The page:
Immigration Checkpoints Unconstitutional, says Mexico’s Supreme Court

Mexican officials can no longer stop and ask a person’s immigration status.

The Supreme Court’s decision comes from a case about 3 indigenous Mexican siblings who were held for 8 days by Immigration. Officials thought they were Guatemalan migrants based on their looks and poor Spanish. The 18-year-old brother was tortured and forced to sign a document falsely saying he’s from Guatemala.

Calling the stop racist and discriminatory, the Supreme Court said it is unconstitutional to stop people and ask their immigration status.

The U.S has been pressuring Mexico for years about migrants passing through the country on their way to America. After a deal with the Trump government, Mexico created its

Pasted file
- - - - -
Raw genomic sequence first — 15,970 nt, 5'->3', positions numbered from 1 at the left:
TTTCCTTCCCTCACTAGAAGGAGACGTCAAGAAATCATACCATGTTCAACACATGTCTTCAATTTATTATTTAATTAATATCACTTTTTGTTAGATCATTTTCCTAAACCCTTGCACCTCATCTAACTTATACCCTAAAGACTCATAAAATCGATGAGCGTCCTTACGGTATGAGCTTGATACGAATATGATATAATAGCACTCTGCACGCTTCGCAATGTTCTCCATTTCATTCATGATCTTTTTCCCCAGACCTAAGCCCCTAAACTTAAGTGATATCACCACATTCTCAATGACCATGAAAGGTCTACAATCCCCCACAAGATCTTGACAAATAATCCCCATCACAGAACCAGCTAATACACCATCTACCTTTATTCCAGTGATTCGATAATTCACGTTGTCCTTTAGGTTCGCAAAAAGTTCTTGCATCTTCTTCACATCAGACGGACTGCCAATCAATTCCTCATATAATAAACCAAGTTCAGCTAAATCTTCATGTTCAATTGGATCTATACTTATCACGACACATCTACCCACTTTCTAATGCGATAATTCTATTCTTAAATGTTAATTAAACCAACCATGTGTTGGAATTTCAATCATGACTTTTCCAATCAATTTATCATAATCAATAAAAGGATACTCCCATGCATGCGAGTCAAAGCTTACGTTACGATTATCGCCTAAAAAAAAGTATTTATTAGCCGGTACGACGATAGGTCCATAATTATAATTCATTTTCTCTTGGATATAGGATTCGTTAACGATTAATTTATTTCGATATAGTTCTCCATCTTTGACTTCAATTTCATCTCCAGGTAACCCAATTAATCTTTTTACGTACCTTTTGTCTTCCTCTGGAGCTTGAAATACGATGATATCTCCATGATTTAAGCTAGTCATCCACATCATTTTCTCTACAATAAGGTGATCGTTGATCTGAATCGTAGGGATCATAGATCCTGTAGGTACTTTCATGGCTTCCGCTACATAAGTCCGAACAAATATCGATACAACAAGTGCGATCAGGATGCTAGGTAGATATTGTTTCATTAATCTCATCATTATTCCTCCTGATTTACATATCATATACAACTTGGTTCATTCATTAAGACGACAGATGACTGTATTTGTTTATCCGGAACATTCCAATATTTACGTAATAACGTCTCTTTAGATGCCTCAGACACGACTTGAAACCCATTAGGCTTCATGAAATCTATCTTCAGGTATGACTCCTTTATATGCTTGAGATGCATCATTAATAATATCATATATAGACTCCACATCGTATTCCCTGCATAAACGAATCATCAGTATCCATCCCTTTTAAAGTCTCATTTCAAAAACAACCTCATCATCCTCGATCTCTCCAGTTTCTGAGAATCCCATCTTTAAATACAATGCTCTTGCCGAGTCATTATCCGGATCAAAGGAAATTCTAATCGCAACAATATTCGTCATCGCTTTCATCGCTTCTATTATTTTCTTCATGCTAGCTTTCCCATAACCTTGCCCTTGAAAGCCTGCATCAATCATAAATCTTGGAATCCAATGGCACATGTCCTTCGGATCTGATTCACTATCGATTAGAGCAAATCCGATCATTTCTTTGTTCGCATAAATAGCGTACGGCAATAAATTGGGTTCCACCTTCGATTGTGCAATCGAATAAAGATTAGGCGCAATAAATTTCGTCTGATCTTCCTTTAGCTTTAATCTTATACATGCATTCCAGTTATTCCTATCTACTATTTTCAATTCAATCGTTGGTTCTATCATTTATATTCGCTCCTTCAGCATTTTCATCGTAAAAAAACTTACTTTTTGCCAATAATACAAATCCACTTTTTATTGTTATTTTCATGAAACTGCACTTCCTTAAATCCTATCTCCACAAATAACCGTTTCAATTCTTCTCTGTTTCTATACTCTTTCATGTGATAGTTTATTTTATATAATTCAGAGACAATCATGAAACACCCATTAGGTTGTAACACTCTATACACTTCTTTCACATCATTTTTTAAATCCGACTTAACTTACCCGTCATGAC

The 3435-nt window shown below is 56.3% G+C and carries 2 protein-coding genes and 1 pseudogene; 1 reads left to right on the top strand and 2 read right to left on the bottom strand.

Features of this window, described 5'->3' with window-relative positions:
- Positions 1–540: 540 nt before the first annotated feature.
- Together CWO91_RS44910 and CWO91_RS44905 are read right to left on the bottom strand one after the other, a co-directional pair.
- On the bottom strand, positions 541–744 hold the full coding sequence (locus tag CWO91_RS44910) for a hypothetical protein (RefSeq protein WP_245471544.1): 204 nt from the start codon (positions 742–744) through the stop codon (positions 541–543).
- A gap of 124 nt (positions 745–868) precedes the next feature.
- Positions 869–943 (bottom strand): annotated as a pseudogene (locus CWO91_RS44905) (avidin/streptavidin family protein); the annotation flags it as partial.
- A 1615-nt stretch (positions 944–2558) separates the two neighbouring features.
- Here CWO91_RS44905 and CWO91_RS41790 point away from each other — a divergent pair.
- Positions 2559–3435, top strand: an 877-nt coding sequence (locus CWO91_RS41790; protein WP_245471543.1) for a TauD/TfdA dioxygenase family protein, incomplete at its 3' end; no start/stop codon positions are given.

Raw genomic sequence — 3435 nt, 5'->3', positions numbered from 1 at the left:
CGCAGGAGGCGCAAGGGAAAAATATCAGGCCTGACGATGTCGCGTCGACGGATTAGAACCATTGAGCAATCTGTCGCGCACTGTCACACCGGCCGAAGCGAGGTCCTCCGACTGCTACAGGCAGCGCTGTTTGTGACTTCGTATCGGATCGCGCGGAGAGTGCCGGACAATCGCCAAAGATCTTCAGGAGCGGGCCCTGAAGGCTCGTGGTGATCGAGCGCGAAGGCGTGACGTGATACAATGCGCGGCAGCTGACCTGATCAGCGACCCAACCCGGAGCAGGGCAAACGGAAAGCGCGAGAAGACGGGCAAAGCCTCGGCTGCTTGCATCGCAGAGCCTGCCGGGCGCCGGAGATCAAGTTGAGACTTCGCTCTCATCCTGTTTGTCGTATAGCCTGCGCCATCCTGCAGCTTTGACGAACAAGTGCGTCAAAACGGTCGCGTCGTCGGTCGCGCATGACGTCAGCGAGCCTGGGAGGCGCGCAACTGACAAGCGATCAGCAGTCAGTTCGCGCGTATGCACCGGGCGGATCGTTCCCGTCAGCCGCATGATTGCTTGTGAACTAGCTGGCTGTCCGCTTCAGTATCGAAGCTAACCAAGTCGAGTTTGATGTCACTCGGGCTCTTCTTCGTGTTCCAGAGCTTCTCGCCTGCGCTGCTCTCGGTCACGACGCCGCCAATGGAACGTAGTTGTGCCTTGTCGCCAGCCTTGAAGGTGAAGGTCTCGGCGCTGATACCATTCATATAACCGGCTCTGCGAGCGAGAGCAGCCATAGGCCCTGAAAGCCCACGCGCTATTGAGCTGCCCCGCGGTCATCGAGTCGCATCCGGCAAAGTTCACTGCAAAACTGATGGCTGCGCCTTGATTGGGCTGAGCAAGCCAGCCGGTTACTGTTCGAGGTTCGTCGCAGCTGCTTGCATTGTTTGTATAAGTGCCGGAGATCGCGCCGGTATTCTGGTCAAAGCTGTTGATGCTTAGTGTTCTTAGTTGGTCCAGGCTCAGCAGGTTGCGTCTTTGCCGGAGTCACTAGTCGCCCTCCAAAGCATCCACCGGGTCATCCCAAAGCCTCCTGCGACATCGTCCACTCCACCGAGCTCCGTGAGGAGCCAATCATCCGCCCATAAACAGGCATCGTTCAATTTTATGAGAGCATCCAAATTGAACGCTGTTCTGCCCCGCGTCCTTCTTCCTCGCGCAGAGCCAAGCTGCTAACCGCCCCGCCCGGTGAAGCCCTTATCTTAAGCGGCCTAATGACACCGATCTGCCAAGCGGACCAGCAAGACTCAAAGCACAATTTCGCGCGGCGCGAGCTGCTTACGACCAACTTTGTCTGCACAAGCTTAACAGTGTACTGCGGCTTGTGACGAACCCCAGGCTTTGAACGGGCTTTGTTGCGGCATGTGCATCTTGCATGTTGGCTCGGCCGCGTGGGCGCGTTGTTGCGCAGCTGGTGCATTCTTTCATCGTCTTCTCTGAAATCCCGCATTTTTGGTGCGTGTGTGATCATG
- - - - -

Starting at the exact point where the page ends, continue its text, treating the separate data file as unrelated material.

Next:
National Guard in 2019.

Troops were put on Mexico’s northern and southern borders, and checkpoints were created along bus and train routes. Officials at these checkpoints commonly used racial and ethnic profiling to stop and ask people about their immigration status.

The crackdown on immigration led to human rights abuses and increased violence. Most notable is the massacre of 19 people–many from Guatemala–by Mexican police near the U.S. border in 2021.

Migrants are kept in camps with horrific conditions, including tens of thousands in Tapachula, while hundreds of officials have been fired for corruption, human trafficking, and extorting migrants.

This was mostly because of American pressure and its own failed asylum system. But nobody knows if Mexico’s decision will make things better (or worse) for migrants at the U.S. southern border.

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